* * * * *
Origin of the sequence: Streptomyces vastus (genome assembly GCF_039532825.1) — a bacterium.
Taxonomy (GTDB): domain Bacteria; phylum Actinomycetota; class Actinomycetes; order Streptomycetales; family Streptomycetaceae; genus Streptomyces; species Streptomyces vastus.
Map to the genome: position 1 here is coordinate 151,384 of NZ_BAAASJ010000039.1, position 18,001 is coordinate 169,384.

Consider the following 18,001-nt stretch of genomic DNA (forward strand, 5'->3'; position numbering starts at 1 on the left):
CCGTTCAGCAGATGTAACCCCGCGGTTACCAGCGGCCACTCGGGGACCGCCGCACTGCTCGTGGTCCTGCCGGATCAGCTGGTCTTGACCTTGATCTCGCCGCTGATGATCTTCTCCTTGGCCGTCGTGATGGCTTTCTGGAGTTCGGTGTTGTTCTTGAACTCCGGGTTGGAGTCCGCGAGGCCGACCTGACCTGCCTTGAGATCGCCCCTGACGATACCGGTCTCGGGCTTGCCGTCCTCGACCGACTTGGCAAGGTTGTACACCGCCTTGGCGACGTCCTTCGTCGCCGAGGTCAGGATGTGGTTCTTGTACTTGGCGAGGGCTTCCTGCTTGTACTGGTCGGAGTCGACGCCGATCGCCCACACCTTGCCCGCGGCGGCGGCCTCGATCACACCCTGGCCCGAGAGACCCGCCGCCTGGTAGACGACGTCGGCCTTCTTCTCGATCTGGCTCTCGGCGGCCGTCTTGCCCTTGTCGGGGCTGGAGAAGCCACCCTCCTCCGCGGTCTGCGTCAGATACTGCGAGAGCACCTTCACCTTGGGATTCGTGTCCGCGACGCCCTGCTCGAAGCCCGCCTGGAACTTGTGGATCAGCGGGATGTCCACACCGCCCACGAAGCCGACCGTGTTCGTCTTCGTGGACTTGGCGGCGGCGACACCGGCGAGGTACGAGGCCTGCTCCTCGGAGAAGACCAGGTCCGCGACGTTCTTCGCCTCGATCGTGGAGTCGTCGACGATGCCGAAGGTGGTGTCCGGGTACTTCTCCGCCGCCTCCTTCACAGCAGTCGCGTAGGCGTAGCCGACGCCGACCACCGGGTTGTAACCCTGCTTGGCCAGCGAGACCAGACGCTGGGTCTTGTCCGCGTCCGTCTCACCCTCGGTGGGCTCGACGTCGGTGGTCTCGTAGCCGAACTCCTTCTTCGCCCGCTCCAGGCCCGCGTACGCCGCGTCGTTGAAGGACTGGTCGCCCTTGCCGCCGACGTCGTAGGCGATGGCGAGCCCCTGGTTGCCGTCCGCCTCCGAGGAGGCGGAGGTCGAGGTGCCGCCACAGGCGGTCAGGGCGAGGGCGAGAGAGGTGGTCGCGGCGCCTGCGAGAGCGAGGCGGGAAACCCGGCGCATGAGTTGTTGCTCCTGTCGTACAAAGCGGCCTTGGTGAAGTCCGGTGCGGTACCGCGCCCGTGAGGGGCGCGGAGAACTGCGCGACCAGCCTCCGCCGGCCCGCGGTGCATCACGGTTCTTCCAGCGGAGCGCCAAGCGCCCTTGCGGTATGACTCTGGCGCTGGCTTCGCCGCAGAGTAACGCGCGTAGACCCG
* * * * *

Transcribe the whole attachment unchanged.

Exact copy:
Origin of the sequence: Streptomyces vastus (genome assembly GCF_039532825.1) — a bacterium.
Taxonomy (GTDB): domain Bacteria; phylum Actinomycetota; class Actinomycetes; order Streptomycetales; family Streptomycetaceae; genus Streptomyces; species Streptomyces vastus.
Map to the genome: position 1 here is coordinate 151,384 of NZ_BAAASJ010000039.1, position 18,001 is coordinate 169,384.

Consider the following 18,001-nt stretch of genomic DNA (forward strand, 5'->3'; position numbering starts at 1 on the left):
CCGTTCAGCAGATGTAACCCCGCGGTTACCAGCGGCCACTCGGGGACCGCCGCACTGCTCGTGGTCCTGCCGGATCAGCTGGTCTTGACCTTGATCTCGCCGCTGATGATCTTCTCCTTGGCCGTCGTGATGGCTTTCTGGAGTTCGGTGTTGTTCTTGAACTCCGGGTTGGAGTCCGCGAGGCCGACCTGACCTGCCTTGAGATCGCCCCTGACGATACCGGTCTCGGGCTTGCCGTCCTCGACCGACTTGGCAAGGTTGTACACCGCCTTGGCGACGTCCTTCGTCGCCGAGGTCAGGATGTGGTTCTTGTACTTGGCGAGGGCTTCCTGCTTGTACTGGTCGGAGTCGACGCCGATCGCCCACACCTTGCCCGCGGCGGCGGCCTCGATCACACCCTGGCCCGAGAGACCCGCCGCCTGGTAGACGACGTCGGCCTTCTTCTCGATCTGGCTCTCGGCGGCCGTCTTGCCCTTGTCGGGGCTGGAGAAGCCACCCTCCTCCGCGGTCTGCGTCAGATACTGCGAGAGCACCTTCACCTTGGGATTCGTGTCCGCGACGCCCTGCTCGAAGCCCGCCTGGAACTTGTGGATCAGCGGGATGTCCACACCGCCCACGAAGCCGACCGTGTTCGTCTTCGTGGACTTGGCGGCGGCGACACCGGCGAGGTACGAGGCCTGCTCCTCGGAGAAGACCAGGTCCGCGACGTTCTTCGCCTCGATCGTGGAGTCGTCGACGATGCCGAAGGTGGTGTCCGGGTACTTCTCCGCCGCCTCCTTCACAGCAGTCGCGTAGGCGTAGCCGACGCCGACCACCGGGTTGTAACCCTGCTTGGCCAGCGAGACCAGACGCTGGGTCTTGTCCGCGTCCGTCTCACCCTCGGTGGGCTCGACGTCGGTGGTCTCGTAGCCGAACTCCTTCTTCGCCCGCTCCAGGCCCGCGTACGCCGCGTCGTTGAAGGACTGGTCGCCCTTGCCGCCGACGTCGTAGGCGATGGCGAGCCCCTGGTTGCCGTCCGCCTCCGAGGAGGCGGAGGTCGAGGTGCCGCCACAGGCGGTCAGGGCGAGGGCGAGAGAGGTGGTCGCGGCGCCTGCGAGAGCGAGGCGGGAAACCCGGCGCATGAGTTGTTGCTCCTGTCGTACAAAGCGGCCTTGGTGAAGTCCGGTGCGGTACCGCGCCCGTGAGGGGCGCGGAGAACTGCGCGACCAGCCTCCGCCGGCCCGCGGTGCATCACGGTTCTTCCAGCGGAGCGCCAAGCGCCCTTGCGGTATGACTCTGGCGCTGGCTTCGCCGCAGAGTAACGCGCGTAGACCCG